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BJP and AGP joins hand in Assam

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Bharatiya Janata Party (BJP) has made an alliance with the Asom Gana Parishad (AGP) of Assam. This move is said to be an intelligent one which will definitely raise the hold of BJP as the days to the next election to the Assam assembly is closing by.

Although the Assam Pradesh Congress tried its best to keep the BJP and the AGP apart, an identical electoral base of the two parties has forced them not to split each other’s vote which would have brought about a mutual downfall.

Sarbananda Sonowal, the central sports and youth affairs minister and the state BJP president, did not appear to be enthused by the tie-up with AGP, as a section of the party, led by AGP legislative party leader Phanibhusan Chowdhury, is known to be close to the Congress. Members of this section had even met state chief minister Tarun Gogoi, of the Congress, a few days back.

The deal with the BJP, however, was clinched by the more powerful faction of the AGP, led by party president Atul Bora.

An undercurrent of misunderstanding in the alliance was inevitable as both the AGP and the BJP have their primary electoral base among the Assamese Hindu middle class, which controls the politics of the entire upper and central Assam.

In spite of the AGP’s fast dwindling support base, its call for regionalism still holds appeal in large parts of Assam. On the other hand, a vast number of Adivasi tribes working in numerous tea gardens of upper Assam had voted for the BJP in the last parliamentary elections.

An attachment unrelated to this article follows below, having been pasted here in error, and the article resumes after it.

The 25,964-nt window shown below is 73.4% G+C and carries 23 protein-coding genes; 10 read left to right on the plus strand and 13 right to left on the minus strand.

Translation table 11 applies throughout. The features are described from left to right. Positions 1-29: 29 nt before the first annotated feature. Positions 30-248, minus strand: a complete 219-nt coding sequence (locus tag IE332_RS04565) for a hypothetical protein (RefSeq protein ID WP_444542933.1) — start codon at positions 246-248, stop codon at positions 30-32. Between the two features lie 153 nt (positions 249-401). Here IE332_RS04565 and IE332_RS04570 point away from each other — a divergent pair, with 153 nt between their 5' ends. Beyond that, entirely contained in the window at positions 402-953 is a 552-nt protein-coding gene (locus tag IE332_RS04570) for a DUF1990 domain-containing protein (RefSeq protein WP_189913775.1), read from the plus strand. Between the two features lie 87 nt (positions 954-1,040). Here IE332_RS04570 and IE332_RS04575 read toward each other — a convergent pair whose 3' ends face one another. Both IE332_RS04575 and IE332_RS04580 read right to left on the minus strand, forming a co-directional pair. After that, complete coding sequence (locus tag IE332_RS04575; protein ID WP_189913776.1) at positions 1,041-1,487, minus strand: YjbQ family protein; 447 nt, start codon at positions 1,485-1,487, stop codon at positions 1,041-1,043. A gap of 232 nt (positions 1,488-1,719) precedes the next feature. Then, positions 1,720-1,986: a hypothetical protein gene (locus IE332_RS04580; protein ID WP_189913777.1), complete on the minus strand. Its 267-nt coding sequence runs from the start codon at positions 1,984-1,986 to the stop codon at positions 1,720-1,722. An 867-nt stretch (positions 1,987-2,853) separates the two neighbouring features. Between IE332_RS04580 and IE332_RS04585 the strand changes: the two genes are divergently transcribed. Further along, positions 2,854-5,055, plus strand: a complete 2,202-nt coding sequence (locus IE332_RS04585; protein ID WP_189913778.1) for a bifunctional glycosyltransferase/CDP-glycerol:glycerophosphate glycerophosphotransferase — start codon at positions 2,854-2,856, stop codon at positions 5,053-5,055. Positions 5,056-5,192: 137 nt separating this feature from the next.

As the AGP also enjoys acceptability in upper Assam and good rapport with numerous indigenous communities living on both sides of the Brahmaputra river, mutual contests between the AGP and the BJP would have benefited the Congress.

The Congress has decided to contest the elections alone, for the simple reason that other political outfits have chosen to avoid the Congress.

The Muslims, who constitute almost 34 percent of Assam’s population, particularly the Bengali speaking ones of lower Assam, are now tilting towards the All India United Democratic Front(AIUDF) of Badruddin Ajmal. This time, Congress is not even sure of support from the Assamese-speaking Muslims of upper Assam who had stood by the party during the last parliamentary poll.

A quick journey to the world of statistics will point out to the rising fortune of the BJP in Assam. From one percent vote in the 1985 assembly elections, the BJP has showed signs of ascendancy in 2006 assembly elections by capturing 12 percent votes.

In the 2009 Lok Sabha polls, its share of vote jumped to 16 percent and the party captured four seats. Although in the 2011 assembly elections it experienced a slight reversal of fortunes, the party came out with flying colors in the 2014 Lok Sabha election when it captured 36 percent votes and seven out of the 14 Lok Sabha seats from Assam.